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SD Card SPI Operation

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Tech644
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2009/06/14 15:32:29 (permalink)
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SD Card SPI Operation


I am attempting to interface a Sandisk SD memory card to a PIC16LF819 via the SPI interface. I am running at 3.3V with a clock frequency of 125 Khz. I am programming in assembly language since I do not require a high level language for this relatively simple application. Nor do I require storing data using the FAT format. I have searched this forum and also the PIC18F and PIC24F forums for information and have downloaded the Simplified Physical Layer SD specification and the Sandisk Product Manual. I have also followed all the links provided from forum postings. I have not been able to identify the clock polarity or edge setting so I have set the initialization of the MCU as follows: SPI master mode, SMP = 1, CKE=1, CKP=1. (I have also tried every other combination of these bits). I then programmed the following sequence:

1. Set CS high.
2. Send 80 clock pulses to card.
3. Send the following command to card. 0x40, 0x00, 0x00, 0x00, 0x00, 0x95.
4. Send the following initialization command. 0x41, 0x00, 0x00, 0x00, 0x00, 0x01.
5. Send 0xFF until response from card is read.
6. Loop until response indicates initialization is complete, (D0=0).

I am monitoring the card SO pin on an oscilloscope. Unfortunately, it never comes out of idle. D0 is always 1. I have tried two different cards in case one was defective.



Where have I gone wrong?
#1

10 Replies Related Threads

    jtemples
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    RE: SD Card SPI Operation 2009/06/14 16:12:39 (permalink)
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    Are you asserting CS before step 3? Are you waiting for an R1 idle response after step 3?
    #2
    eddygo
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    RE: SD Card SPI Operation 2009/06/14 16:57:21 (permalink)
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    Please use search feature of this forum, there are dozens of questions like yours.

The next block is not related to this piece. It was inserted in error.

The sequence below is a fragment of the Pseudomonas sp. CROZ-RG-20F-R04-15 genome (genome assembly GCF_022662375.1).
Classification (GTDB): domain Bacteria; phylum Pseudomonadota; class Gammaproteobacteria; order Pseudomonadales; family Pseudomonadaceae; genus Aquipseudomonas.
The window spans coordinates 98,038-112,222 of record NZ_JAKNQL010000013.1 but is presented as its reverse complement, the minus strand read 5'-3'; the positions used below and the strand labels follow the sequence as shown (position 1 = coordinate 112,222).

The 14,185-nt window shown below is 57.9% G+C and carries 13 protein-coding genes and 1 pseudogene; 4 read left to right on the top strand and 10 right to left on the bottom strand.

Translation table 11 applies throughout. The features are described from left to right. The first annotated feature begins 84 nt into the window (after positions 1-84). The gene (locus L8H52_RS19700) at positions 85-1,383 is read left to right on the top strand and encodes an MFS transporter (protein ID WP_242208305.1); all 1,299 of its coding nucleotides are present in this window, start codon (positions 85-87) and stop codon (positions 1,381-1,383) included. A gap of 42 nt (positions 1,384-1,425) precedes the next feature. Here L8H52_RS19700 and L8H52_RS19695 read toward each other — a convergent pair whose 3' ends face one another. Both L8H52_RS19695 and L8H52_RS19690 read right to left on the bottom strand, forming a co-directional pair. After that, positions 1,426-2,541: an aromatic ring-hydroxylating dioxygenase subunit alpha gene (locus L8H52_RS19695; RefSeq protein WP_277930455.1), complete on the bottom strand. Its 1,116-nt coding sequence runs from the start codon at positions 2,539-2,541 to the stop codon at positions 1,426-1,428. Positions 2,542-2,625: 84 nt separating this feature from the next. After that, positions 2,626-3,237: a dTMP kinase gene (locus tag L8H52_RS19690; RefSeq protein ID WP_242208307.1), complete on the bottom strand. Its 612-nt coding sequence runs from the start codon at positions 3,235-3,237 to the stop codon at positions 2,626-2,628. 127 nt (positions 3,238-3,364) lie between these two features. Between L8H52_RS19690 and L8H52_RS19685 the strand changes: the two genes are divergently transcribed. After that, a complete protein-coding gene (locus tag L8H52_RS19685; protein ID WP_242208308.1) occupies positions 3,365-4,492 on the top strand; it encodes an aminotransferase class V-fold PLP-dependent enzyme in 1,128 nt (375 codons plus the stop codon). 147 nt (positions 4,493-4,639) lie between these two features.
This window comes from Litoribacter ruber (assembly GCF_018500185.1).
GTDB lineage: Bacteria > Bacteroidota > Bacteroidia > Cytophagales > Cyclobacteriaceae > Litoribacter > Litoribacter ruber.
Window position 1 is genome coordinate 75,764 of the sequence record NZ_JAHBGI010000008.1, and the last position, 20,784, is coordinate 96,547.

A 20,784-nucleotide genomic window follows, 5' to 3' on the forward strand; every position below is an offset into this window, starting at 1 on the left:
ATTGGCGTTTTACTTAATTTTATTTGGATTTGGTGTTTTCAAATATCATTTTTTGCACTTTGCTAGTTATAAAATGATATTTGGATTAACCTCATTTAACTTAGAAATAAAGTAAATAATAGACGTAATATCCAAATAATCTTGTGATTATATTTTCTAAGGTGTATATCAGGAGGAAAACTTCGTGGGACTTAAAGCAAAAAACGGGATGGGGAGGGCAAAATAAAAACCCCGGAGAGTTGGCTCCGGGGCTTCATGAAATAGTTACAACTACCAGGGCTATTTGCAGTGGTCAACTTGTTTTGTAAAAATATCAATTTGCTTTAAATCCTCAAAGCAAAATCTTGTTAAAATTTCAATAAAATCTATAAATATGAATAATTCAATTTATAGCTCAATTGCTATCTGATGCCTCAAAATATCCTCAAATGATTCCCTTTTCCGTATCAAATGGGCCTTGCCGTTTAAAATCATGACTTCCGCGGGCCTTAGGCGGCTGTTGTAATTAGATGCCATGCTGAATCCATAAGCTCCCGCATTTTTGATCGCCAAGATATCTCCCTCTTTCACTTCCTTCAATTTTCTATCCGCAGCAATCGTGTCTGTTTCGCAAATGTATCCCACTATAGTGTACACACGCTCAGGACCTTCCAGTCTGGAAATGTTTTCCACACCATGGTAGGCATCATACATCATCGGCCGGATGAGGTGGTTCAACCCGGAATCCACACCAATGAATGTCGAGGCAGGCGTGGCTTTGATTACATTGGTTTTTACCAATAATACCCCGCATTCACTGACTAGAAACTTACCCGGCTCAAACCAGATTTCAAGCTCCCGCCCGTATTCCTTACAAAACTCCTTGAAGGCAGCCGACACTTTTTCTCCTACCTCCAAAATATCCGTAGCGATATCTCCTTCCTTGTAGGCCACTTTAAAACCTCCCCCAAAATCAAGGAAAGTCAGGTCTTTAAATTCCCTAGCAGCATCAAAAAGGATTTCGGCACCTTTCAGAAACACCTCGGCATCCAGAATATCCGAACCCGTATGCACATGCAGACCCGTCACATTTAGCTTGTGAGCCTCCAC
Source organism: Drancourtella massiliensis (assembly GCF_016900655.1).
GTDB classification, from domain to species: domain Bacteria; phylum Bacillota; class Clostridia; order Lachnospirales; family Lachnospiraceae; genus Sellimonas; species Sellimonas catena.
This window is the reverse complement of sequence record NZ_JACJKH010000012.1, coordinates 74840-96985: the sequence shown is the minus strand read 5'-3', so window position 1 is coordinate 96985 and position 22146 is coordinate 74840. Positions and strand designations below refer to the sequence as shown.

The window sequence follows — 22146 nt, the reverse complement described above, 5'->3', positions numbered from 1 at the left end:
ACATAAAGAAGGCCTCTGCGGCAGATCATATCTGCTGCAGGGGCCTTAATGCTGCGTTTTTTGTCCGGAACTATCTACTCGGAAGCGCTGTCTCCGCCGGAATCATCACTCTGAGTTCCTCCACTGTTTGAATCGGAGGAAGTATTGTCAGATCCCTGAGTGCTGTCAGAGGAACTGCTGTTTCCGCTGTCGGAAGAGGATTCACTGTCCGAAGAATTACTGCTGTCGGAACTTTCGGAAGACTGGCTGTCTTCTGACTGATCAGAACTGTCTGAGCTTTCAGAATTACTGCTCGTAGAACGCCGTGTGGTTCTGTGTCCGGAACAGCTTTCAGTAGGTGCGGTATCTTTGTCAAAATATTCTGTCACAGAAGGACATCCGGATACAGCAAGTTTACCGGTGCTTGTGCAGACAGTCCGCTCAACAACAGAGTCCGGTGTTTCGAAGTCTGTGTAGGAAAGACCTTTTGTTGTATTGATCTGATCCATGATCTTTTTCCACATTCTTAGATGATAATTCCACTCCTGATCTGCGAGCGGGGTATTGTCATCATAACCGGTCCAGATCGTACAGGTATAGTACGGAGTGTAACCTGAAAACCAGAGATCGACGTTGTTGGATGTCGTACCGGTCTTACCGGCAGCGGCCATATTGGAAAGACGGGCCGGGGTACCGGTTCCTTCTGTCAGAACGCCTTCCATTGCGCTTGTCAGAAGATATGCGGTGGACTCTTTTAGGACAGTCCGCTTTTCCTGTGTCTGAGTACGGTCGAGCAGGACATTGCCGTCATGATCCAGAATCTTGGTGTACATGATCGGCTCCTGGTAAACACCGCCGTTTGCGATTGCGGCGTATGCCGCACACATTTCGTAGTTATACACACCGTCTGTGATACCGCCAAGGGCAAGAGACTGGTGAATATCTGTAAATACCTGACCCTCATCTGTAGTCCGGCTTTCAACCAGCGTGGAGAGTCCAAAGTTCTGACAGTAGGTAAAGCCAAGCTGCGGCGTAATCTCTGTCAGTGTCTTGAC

Few notes:
     
    1. Use several manuals for understanding SD, there are specs ver. 1.9, 2.0, 2.2 covering latest SDHC, SDIO etc. Also check other manufacturers specs like Toshiba, Samsung, etc.
     
    2. SPI bus working "modes" doesn't represent exact CKE, CKP bit status, don't be confused. Aka. mode 00 means CKP=0 and CKE=1. It's just a convention. I use mode 00 and works fine.
     
    3. SCL can be up to 500KHz in init mode. I use 625KHz for all my SD/SDHC and works perfect. Aka. you don't need extra timer for MSSP module when MCU speed is up to ~40MHz.
     
    4. You must follow exact init sequence required by your card type (MMC/SD/SDHC/SDIO etc) and there are quite differences. Seems you use SD, so for init may work old CMD1 like you tried but more adequate is recommended ACMD41.
     
    5. Every command requires some extra SCL pulses before/after (padding) called NCR, NWR (check datasheets). I always use one 0xFF before and one after.
     
    I am monitoring the card SO pin on an oscilloscope. Unfortunately, it never comes out of idle. D0 is always 1. I have tried two different cards in case one was defective.

     
    This means assuming your hw is ok, that card remain in standby. Check with scope if mcu is actually outputting. Send minimum 80 SCL with CS=HI (I use 20 x 0xFF so 160 pulses) then from now on, every time you want to communicate with card you must select’ it so make: